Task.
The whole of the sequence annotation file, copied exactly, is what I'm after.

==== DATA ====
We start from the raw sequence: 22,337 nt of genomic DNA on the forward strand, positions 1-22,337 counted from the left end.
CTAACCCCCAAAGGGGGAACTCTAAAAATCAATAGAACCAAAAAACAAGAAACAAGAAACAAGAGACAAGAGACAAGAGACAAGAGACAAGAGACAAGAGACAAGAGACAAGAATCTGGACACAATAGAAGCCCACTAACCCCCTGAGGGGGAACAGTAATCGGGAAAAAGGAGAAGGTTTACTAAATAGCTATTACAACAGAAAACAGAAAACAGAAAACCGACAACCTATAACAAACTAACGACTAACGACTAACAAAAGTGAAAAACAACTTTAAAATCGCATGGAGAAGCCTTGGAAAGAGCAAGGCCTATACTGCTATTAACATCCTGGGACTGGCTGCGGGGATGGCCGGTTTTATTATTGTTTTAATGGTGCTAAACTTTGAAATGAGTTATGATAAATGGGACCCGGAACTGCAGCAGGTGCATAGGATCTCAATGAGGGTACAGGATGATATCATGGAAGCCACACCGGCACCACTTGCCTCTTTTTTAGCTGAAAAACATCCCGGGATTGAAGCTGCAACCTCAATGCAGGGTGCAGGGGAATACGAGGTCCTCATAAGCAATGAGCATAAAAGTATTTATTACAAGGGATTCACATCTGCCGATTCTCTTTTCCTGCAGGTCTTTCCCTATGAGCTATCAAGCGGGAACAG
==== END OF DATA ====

We start from the raw sequence: 22,337 nt of genomic DNA on the forward strand, positions 1-22,337 counted from the left end.
CTAACCCCCAAAGGGGGAACTCTAAAAATCAATAGAACCAAAAAACAAGAAACAAGAAACAAGAGACAAGAGACAAGAGACAAGAGACAAGAGACAAGAGACAAGAGACAAGAATCTGGACACAATAGAAGCCCACTAACCCCCTGAGGGGGAACAGTAATCGGGAAAAAGGAGAAGGTTTACTAAATAGCTATTACAACAGAAAACAGAAAACAGAAAACCGACAACCTATAACAAACTAACGACTAACGACTAACAAAAGTGAAAAACAACTTTAAAATCGCATGGAGAAGCCTTGGAAAGAGCAAGGCCTATACTGCTATTAACATCCTGGGACTGGCTGCGGGGATGGCCGGTTTTATTATTGTTTTAATGGTGCTAAACTTTGAAATGAGTTATGATAAATGGGACCCGGAACTGCAGCAGGTGCATAGGATCTCAATGAGGGTACAGGATGATATCATGGAAGCCACACCGGCACCACTTGCCTCTTTTTTAGCTGAAAAACATCCCGGGATTGAAGCTGCAACCTCAATGCAGGGTGCAGGGGAATACGAGGTCCTCATAAGCAATGAGCATAAAAGTATTTATTACAAGGGATTCACATCTGCCGATTCTCTTTTCCTGCAGGTCTTTCCCTATGAGCTATCAAGCGGGAACAG